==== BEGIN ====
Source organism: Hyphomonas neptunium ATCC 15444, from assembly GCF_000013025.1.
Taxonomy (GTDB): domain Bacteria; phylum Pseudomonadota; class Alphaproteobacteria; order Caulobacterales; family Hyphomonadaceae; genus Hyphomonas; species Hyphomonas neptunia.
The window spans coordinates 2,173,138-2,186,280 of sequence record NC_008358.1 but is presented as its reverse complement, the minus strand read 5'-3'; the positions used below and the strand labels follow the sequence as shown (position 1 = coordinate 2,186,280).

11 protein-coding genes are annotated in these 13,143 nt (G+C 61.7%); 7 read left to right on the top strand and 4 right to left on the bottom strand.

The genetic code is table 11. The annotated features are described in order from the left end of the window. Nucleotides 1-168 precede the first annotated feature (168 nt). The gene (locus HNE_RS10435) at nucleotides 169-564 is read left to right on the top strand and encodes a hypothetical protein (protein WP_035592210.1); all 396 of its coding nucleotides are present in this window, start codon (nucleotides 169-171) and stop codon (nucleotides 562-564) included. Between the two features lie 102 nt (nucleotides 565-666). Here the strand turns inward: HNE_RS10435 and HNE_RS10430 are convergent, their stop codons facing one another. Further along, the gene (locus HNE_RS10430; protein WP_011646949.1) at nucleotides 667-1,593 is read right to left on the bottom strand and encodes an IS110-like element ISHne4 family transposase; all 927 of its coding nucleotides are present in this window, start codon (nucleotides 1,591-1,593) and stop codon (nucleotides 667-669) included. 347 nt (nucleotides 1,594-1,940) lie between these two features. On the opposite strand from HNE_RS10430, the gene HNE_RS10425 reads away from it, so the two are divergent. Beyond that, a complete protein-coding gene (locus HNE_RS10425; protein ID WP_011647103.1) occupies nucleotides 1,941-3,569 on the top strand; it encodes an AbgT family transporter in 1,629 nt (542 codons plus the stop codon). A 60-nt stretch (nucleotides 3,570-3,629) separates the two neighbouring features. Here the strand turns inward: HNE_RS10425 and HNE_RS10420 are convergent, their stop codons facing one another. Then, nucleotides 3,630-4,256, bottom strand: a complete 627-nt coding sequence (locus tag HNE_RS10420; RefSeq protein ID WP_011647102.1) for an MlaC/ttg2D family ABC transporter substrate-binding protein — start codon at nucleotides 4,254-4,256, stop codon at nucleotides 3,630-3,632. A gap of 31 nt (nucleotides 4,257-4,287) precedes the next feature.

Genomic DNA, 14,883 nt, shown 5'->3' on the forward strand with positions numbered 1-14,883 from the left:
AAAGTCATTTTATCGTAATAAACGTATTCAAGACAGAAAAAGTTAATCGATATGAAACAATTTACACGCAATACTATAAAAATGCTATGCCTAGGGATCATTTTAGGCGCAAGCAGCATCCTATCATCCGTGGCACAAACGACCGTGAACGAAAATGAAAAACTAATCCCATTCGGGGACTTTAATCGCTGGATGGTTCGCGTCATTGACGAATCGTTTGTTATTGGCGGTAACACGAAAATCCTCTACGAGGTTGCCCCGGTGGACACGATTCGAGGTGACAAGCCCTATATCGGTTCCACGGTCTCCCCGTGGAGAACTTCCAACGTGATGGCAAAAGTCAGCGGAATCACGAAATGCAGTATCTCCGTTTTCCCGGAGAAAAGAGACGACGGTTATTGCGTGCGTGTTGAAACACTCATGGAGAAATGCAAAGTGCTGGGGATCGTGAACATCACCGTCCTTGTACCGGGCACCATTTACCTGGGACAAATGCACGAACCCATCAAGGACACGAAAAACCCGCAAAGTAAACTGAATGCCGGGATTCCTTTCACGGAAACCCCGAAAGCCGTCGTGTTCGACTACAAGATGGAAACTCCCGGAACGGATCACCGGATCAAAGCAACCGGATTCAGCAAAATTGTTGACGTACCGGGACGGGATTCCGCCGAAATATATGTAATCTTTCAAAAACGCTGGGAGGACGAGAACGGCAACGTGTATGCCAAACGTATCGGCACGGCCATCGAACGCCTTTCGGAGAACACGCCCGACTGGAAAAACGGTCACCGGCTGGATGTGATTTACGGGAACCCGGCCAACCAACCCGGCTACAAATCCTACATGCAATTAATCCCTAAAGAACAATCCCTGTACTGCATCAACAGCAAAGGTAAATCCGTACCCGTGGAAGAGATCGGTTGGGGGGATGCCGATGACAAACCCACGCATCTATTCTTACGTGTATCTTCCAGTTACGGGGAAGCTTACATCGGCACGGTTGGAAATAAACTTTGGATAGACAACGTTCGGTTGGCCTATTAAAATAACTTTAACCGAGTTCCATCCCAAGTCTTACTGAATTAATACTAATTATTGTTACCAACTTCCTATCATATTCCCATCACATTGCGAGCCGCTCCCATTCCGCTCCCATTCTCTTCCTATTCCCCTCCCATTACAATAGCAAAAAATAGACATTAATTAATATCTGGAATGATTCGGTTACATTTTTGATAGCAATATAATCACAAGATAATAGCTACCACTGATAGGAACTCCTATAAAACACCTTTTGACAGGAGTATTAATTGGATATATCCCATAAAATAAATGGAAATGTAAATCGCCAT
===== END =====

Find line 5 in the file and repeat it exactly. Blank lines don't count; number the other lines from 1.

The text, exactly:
The genetic code is table 11. The annotated features are described in order from the left end of the window. Nucleotides 1-168 precede the first annotated feature (168 nt). The gene (locus HNE_RS10435) at nucleotides 169-564 is read left to right on the top strand and encodes a hypothetical protein (protein WP_035592210.1); all 396 of its coding nucleotides are present in this window, start codon (nucleotides 169-171) and stop codon (nucleotides 562-564) included. Between the two features lie 102 nt (nucleotides 565-666). Here the strand turns inward: HNE_RS10435 and HNE_RS10430 are convergent, their stop codons facing one another. Further along, the gene (locus HNE_RS10430; protein WP_011646949.1) at nucleotides 667-1,593 is read right to left on the bottom strand and encodes an IS110-like element ISHne4 family transposase; all 927 of its coding nucleotides are present in this window, start codon (nucleotides 1,591-1,593) and stop codon (nucleotides 667-669) included. 347 nt (nucleotides 1,594-1,940) lie between these two features. On the opposite strand from HNE_RS10430, the gene HNE_RS10425 reads away from it, so the two are divergent. Beyond that, a complete protein-coding gene (locus HNE_RS10425; protein ID WP_011647103.1) occupies nucleotides 1,941-3,569 on the top strand; it encodes an AbgT family transporter in 1,629 nt (542 codons plus the stop codon). A 60-nt stretch (nucleotides 3,570-3,629) separates the two neighbouring features. Here the strand turns inward: HNE_RS10425 and HNE_RS10420 are convergent, their stop codons facing one another. Then, nucleotides 3,630-4,256, bottom strand: a complete 627-nt coding sequence (locus tag HNE_RS10420; RefSeq protein ID WP_011647102.1) for an MlaC/ttg2D family ABC transporter substrate-binding protein — start codon at nucleotides 4,254-4,256, stop codon at nucleotides 3,630-3,632. A gap of 31 nt (nucleotides 4,257-4,287) precedes the next feature.